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The Hauptfeldwebel was not necessarily the highest ranking soldier in the company.  While Oberfeldwebel (or those career NCOs who made it to Stabsfeldwebel) was the standard rank, it was not a prerequisite and there is photographic evidence of soldiers ranked as low as Unteroffizier performing the duties of Hauptfeldwebel.  Other NCOs, especially specialists such as the transport sergeant, may well have been senior in rank or experience to the Hauptfeldwebel, whose duties were less technical and more oriented to administration and troop leading. 

The Hauptfeldwebel led the company headquarters and supply troops, supervising discipline and all work done in the company rear.  He also set up a company writing room, and oversaw all paperwork in the company, including reports, incoming orders, promotions, inventories, etc.  He maintained each company soldier's Soldbuch, and co-ordinated all incoming messages from home from inquiries by civil authorities to daily mail deliveries.  He maintained the rotation of furloughs and passes, watched over food supplies (including the Company canteen) and rest facilities for the company, and when necessary, in the event of a killed or wounded NCO, could also be called upon to lead a platoon-sized subunit.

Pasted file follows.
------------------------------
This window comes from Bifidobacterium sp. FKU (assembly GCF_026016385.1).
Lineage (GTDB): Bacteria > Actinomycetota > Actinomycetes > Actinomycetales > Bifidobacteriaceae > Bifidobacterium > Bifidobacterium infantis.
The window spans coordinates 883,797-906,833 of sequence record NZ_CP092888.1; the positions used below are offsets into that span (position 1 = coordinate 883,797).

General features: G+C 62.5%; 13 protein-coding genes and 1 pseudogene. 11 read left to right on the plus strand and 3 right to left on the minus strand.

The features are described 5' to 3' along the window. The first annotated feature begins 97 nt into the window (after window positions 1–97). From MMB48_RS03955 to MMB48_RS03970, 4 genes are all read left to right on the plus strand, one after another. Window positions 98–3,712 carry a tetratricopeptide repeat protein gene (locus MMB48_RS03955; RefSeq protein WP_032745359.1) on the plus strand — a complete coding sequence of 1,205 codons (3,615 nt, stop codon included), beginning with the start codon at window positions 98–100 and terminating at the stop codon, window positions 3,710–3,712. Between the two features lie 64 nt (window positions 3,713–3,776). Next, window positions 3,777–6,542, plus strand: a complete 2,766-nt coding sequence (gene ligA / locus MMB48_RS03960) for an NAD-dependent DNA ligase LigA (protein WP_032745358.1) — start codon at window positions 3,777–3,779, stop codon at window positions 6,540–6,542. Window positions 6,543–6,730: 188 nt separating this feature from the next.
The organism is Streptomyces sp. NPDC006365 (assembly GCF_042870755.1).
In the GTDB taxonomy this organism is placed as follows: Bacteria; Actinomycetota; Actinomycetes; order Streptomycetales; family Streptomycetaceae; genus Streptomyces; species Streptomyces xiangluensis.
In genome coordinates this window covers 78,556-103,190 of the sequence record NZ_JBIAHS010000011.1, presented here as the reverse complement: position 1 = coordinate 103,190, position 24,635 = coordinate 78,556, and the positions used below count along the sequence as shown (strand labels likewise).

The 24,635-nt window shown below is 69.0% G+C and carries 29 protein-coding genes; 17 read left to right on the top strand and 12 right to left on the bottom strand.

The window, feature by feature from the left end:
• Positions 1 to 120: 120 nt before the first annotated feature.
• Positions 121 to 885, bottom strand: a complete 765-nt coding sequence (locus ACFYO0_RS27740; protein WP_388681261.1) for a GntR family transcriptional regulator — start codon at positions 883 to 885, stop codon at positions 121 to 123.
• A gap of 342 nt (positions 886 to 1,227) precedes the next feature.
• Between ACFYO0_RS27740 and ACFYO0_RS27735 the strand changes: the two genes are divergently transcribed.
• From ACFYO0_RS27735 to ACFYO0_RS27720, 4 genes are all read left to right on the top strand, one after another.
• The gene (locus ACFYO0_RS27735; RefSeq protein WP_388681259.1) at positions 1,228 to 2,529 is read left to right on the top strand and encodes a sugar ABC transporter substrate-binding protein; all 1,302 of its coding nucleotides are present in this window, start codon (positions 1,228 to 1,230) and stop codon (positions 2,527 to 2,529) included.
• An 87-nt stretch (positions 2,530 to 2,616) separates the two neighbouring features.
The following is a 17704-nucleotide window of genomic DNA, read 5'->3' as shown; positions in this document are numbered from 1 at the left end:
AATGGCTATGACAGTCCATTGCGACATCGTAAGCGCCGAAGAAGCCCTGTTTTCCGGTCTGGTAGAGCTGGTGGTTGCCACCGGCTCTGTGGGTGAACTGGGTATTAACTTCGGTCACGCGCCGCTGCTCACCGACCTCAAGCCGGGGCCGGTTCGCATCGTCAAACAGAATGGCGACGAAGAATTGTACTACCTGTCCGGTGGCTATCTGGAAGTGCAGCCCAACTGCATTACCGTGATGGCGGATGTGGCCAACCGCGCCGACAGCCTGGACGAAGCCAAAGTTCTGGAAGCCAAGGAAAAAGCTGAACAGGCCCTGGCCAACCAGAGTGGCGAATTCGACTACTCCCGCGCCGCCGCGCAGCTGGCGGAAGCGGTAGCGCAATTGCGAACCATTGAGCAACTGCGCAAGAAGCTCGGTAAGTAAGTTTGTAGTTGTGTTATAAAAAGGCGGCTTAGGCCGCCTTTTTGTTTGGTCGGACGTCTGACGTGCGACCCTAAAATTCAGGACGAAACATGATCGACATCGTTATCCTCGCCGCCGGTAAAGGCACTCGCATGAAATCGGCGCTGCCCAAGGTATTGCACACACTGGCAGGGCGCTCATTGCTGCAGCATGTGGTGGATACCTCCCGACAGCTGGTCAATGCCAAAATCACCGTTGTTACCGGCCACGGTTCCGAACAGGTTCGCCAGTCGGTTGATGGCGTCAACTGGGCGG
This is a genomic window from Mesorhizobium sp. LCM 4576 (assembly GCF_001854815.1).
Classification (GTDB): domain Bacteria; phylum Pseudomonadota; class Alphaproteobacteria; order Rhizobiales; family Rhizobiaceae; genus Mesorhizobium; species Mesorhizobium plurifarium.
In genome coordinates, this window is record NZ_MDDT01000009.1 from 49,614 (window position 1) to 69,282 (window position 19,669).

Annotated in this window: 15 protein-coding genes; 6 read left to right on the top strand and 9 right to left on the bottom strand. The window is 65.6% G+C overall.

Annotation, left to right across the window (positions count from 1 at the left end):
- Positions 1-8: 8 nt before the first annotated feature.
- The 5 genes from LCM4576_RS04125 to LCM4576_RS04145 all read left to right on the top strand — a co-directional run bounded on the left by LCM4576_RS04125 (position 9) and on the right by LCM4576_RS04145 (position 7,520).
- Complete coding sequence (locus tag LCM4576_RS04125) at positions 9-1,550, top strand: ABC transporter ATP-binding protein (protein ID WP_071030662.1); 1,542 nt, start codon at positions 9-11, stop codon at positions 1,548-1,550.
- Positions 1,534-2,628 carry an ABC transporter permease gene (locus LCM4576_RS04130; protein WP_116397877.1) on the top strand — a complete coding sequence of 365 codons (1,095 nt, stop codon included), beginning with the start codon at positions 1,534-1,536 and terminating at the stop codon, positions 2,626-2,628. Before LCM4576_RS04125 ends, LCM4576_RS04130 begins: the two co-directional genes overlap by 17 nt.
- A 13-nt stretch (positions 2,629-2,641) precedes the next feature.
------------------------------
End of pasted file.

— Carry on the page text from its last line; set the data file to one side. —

Der Spiess - This Hauptfeldwebel wears riding pants and a map case.